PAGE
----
If known at the time of proposal submission, the intent to enter into such arrangements must be disclosed in the proposal. A separate budget and a budget justification of no more than five pages, must be provided for each subrecipient, if already identified, along with a description of the work to be performed.

C. Due Dates

  • Letter of Intent Due Date(s) (required) (due by 5 p.m. submitter's local time):

         February 21, 2018

  • Full Proposal Target Date(s):

         April 20, 2018

D. FastLane/Grants.gov Requirements

For Proposals Submitted Via FastLane:

To prepare and submit a proposal via FastLane, see detailed technical instructions available at: https://www.fastlane.nsf.gov/a1/newstan.htm. For FastLane user support, call the FastLane Help Desk at 1-800-673-6188 or e-mail fastlane@nsf.gov. The FastLane Help Desk answers general technical questions related to the use of the FastLane system. Specific questions related to this program solicitation should be referred to the NSF program staff contact(s) listed in Section VIII of this funding opportunity.

For Proposals Submitted Via Grants.gov:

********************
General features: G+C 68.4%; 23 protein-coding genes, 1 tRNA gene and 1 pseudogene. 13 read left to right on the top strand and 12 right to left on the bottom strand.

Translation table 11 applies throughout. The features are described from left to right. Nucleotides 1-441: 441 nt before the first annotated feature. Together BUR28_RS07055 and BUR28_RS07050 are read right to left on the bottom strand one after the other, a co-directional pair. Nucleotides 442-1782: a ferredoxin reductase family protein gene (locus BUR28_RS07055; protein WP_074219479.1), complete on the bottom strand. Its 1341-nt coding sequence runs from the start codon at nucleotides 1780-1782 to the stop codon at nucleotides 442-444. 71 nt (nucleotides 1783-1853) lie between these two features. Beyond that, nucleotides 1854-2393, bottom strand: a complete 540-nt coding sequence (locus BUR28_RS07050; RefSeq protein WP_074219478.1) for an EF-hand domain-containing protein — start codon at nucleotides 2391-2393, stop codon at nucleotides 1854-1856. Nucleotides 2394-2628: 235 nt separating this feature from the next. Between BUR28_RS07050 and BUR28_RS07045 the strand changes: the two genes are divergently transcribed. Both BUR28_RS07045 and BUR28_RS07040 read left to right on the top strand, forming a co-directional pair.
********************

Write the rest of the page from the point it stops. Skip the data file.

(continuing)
Before using Grants.gov for the first time, each organization must register to create an institutional profile. Once registered, the applicant's organization can then apply for any federal grant on the Grants.gov website. Comprehensive information about using Grants.gov is available on the Grants.gov Applicant Resources webpage: http://www.grants.gov/web/grants/applicants.html. In addition, the NSF Grants.gov Application Guide (see link in Section V.A) provides instructions regarding the technical preparation of proposals via Grants.gov. For Grants.gov user support, contact the Grants.gov Contact Center at 1-800-518-4726 or by email: support@grants.gov. The Grants.gov Contact Center answers general technical questions related to the use of Grants.gov. Specific questions related to this program solicitation should be referred to the NSF program staff contact(s) listed in Section VIII of this solicitation.